Chief Secretary meets with Church Representatives

A section of the church representatives at Tuesday night’s meeting. Photos courtesy THA.
Church representatives in Tobago have embraced the process for the democratisation of the Tobago House of Assembly following the January 21 Assembly election. They have also embraced the invitation from the Executive Council to be more involved in the governance of the island.

The 24 speakers among the 80 representatives present at a meeting on Tuesday night made lively contributions and commended Chief Secretary Orville London for his initiative in meeting them to allay fears by some that the island may have a dictatorship as a result of the clean sweep by one party in the election.

London who chaired the three-hour meeting dispelled those fears and spoke at length about the steps being taken by the Assembly to involve the Tobago population in the democratisation process. The meeting was the third held with interest groups to discuss the process. Meetings have already been held with the business community as well as youth groups and further meetings are being planned with representatives of the trade union movement and village councils among others.

The Chief Secretary said other initiatives being undertaken in the democratisation process included the creation of a public interest desk to which the public can telephone in or e-mail their concerns, a public day on Tuesdays and monthly meetings in electoral districts to involve communities in the process. London also met with economist Dr Vance James and continues to meet with former chief secretary Hochoy Charles.

London described Tuesday night’s meeting as one of the most important session in the process which was about strengthening the democracy. “We have been presented with an opportunity and we must be able to come up with a process to involve the people. Tobagonians are not ready and if we are not ready we will be vulnerable and the church can prepare them better than we can,” he added.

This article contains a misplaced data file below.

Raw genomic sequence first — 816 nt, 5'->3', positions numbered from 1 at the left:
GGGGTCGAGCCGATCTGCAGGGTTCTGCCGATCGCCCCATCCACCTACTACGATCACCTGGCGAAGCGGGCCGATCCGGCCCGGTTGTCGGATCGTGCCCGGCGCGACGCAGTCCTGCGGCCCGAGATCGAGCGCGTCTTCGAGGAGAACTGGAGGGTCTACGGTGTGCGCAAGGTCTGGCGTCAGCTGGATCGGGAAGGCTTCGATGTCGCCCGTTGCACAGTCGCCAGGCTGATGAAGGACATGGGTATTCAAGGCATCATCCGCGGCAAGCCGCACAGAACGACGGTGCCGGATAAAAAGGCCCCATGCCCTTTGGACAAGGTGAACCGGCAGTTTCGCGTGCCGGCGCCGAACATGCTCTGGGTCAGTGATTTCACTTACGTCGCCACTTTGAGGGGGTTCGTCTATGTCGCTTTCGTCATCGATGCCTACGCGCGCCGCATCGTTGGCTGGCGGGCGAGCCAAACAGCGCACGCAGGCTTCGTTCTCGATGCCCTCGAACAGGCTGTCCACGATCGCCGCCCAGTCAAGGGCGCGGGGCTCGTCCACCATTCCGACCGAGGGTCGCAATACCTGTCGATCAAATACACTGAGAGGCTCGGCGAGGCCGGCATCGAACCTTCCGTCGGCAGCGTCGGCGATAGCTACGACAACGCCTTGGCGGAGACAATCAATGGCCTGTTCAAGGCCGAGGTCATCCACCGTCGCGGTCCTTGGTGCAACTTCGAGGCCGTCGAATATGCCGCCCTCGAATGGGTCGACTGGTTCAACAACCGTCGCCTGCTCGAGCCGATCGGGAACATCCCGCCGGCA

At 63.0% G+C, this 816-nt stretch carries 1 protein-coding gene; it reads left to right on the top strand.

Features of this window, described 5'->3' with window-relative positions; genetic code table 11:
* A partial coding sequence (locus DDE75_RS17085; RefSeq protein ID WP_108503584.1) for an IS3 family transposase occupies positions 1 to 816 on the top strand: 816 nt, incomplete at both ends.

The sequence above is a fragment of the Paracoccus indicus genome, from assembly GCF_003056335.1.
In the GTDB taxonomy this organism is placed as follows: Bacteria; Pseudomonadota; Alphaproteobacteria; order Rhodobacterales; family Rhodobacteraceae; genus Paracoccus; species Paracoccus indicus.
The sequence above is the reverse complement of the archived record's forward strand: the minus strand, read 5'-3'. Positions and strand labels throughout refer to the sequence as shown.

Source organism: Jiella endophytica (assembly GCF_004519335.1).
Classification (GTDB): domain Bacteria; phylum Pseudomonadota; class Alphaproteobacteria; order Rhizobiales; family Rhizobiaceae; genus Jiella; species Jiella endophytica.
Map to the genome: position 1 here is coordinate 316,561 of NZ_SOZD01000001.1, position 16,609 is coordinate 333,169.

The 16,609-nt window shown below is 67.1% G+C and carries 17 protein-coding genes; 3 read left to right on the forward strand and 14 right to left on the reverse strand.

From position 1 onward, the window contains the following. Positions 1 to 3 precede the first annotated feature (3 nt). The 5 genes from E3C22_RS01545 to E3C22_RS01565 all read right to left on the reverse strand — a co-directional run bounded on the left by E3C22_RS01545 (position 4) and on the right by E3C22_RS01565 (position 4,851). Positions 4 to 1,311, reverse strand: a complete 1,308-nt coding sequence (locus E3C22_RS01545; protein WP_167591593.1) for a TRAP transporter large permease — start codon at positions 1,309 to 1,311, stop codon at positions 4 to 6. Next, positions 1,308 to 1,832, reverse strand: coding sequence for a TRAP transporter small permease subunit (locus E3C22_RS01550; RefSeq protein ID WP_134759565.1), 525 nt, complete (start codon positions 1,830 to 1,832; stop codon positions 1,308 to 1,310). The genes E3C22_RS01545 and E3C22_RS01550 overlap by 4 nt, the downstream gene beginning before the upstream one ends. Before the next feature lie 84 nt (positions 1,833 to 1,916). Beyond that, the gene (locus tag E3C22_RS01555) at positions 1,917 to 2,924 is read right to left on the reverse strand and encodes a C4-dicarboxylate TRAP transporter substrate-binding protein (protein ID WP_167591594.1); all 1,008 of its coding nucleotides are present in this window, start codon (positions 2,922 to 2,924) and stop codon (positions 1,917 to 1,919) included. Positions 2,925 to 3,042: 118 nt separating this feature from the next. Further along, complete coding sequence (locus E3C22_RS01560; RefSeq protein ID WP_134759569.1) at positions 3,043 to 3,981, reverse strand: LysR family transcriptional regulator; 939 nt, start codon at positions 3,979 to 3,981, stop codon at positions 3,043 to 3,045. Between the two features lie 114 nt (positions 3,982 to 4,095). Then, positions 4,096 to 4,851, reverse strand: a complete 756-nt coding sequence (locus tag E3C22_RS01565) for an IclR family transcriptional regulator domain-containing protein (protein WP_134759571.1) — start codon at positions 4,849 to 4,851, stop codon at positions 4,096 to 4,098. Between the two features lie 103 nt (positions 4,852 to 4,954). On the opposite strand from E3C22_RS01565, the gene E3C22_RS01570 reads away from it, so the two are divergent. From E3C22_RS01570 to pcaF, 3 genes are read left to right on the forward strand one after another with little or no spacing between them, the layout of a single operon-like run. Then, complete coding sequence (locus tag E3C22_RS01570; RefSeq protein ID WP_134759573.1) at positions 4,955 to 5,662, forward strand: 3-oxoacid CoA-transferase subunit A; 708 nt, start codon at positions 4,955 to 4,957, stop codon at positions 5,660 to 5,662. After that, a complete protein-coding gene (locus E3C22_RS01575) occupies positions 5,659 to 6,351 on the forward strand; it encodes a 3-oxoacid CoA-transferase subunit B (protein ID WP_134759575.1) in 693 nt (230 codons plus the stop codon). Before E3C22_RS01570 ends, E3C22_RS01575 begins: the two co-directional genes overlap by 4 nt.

He said there were lessons to be taught were by the people of the church. “My problem is not economics, it is about people and regardless of who is in power in Tobago the problem is to be prepared. You have to prepare Tobagonians to be able to manage and the church has got to see itself as managing the process,” he added.

London said the THA was willing to share its power but the sting in the tail was accepting responsibility. He said one of the things he wanted to leave at the end of his present four-year term was a prepared people because he didn’t know what will come after Orville London.

He said a public interest grouping would be formed representing the various interests in the island since “what we are hoping to do is to find answers to the process”. He said this group will be an independent body and will interact regularly with the Assembly.

Some of the issues raised by the church leaders were internal self government for the island in the shortest possible time, the role the church can play in changing the work ethics of Tobagonians, shortage of skilled people, assistance in running the health service, literacy programme, the environment and the involvement of Assemblymen in the activities of the church in their respective constituencies.

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